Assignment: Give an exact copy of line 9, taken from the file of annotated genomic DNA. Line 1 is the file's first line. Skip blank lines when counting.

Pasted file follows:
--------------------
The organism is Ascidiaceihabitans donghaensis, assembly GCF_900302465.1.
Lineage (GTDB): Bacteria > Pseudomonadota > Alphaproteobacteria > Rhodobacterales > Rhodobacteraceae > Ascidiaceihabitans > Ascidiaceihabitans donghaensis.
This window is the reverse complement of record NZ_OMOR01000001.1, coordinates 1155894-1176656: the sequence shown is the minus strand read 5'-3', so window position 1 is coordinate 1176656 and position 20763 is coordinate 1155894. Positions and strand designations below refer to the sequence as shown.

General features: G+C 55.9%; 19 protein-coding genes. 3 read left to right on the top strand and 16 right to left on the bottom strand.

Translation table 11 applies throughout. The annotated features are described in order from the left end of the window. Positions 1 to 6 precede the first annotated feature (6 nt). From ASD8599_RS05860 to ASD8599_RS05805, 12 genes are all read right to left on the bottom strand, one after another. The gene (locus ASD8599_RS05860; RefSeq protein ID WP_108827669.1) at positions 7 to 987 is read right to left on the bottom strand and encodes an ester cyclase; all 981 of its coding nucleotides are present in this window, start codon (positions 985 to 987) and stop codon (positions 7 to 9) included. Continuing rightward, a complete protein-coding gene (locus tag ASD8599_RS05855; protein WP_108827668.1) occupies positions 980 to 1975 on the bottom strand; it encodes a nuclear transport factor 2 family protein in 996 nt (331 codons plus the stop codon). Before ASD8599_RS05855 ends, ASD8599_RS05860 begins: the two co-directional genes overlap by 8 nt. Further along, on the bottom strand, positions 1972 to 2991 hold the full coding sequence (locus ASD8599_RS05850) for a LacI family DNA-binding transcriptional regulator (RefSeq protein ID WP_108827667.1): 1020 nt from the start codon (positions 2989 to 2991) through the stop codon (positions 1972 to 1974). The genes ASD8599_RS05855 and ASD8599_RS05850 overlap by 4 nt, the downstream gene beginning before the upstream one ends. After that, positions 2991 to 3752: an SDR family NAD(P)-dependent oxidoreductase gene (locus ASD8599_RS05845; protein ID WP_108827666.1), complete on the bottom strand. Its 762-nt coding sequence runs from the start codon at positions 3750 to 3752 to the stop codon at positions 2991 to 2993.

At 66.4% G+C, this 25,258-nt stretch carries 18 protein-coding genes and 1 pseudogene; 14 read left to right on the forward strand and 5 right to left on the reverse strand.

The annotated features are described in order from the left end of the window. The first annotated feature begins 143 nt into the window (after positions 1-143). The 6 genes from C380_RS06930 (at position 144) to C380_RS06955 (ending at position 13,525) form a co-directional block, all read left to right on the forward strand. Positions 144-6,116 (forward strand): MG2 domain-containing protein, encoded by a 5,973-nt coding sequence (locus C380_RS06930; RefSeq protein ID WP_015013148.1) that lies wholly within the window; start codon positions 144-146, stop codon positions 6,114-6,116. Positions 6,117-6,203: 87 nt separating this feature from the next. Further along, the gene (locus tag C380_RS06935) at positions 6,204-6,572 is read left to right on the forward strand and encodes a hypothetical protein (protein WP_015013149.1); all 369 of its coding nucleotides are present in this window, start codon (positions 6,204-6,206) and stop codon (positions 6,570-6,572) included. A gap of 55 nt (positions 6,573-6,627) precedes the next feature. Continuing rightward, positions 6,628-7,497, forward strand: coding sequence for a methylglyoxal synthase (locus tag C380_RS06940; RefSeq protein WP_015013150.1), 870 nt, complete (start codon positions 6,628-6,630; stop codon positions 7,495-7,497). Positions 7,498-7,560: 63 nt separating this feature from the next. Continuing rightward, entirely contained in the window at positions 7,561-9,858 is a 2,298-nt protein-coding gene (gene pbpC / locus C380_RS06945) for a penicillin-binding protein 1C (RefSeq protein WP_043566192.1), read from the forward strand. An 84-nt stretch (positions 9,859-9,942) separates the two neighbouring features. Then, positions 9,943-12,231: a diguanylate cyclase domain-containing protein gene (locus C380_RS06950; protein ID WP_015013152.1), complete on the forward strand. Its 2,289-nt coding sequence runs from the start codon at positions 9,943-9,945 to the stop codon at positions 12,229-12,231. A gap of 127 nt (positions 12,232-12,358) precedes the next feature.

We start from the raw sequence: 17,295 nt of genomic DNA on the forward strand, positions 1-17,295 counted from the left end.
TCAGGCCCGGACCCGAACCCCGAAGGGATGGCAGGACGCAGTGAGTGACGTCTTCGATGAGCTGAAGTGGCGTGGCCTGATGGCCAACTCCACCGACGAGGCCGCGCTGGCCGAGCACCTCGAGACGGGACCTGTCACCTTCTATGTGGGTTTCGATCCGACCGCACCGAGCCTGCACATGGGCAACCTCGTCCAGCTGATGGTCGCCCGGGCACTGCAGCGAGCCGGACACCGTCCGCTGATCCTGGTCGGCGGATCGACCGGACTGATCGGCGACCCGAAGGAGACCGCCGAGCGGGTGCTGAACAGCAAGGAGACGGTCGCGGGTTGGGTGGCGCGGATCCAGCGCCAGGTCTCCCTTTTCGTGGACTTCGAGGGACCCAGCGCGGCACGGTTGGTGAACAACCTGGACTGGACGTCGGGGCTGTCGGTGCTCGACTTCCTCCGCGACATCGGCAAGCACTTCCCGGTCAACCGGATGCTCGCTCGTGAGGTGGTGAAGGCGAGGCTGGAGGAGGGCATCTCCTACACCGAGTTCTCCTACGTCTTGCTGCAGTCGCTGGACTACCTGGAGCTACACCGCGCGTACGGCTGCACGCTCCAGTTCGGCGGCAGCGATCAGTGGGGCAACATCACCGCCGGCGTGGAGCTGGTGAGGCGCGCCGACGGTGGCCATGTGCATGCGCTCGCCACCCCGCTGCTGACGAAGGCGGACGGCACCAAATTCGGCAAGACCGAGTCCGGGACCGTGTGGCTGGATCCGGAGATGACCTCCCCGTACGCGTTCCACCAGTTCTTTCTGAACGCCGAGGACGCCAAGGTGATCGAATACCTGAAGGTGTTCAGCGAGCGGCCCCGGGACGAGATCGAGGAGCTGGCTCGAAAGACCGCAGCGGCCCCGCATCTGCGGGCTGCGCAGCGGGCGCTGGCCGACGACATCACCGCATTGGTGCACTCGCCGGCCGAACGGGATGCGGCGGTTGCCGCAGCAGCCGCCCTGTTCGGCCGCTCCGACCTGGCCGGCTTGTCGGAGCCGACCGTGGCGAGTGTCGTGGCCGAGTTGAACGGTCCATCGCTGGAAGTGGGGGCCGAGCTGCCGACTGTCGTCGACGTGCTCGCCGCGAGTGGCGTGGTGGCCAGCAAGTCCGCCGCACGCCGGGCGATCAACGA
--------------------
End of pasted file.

TCAGGCCCGGACCCGAACCCCGAAGGGATGGCAGGACGCAGTGAGTGACGTCTTCGATGAGCTGAAGTGGCGTGGCCTGATGGCCAACTCCACCGACGAGGCCGCGCTGGCCGAGCACCTCGAGACGGGACCTGTCACCTTCTATGTGGGTTTCGATCCGACCGCACCGAGCCTGCACATGGGCAACCTCGTCCAGCTGATGGTCGCCCGGGCACTGCAGCGAGCCGGACACCGTCCGCTGATCCTGGTCGGCGGATCGACCGGACTGATCGGCGACCCGAAGGAGACCGCCGAGCGGGTGCTGAACAGCAAGGAGACGGTCGCGGGTTGGGTGGCGCGGATCCAGCGCCAGGTCTCCCTTTTCGTGGACTTCGAGGGACCCAGCGCGGCACGGTTGGTGAACAACCTGGACTGGACGTCGGGGCTGTCGGTGCTCGACTTCCTCCGCGACATCGGCAAGCACTTCCCGGTCAACCGGATGCTCGCTCGTGAGGTGGTGAAGGCGAGGCTGGAGGAGGGCATCTCCTACACCGAGTTCTCCTACGTCTTGCTGCAGTCGCTGGACTACCTGGAGCTACACCGCGCGTACGGCTGCACGCTCCAGTTCGGCGGCAGCGATCAGTGGGGCAACATCACCGCCGGCGTGGAGCTGGTGAGGCGCGCCGACGGTGGCCATGTGCATGCGCTCGCCACCCCGCTGCTGACGAAGGCGGACGGCACCAAATTCGGCAAGACCGAGTCCGGGACCGTGTGGCTGGATCCGGAGATGACCTCCCCGTACGCGTTCCACCAGTTCTTTCTGAACGCCGAGGACGCCAAGGTGATCGAATACCTGAAGGTGTTCAGCGAGCGGCCCCGGGACGAGATCGAGGAGCTGGCTCGAAAGACCGCAGCGGCCCCGCATCTGCGGGCTGCGCAGCGGGCGCTGGCCGACGACATCACCGCATTGGTGCACTCGCCGGCCGAACGGGATGCGGCGGTTGCCGCAGCAGCCGCCCTGTTCGGCCGCTCCGACCTGGCCGGCTTGTCGGAGCCGACCGTGGCGAGTGTCGTGGCCGAGTTGAACGGTCCATCGCTGGAAGTGGGGGCCGAGCTGCCGACTGTCGTCGACGTGCTCGCCGCGAGTGGCGTGGTGGCCAGCAAGTCCGCCGCACGCCGGGCGATCAACGA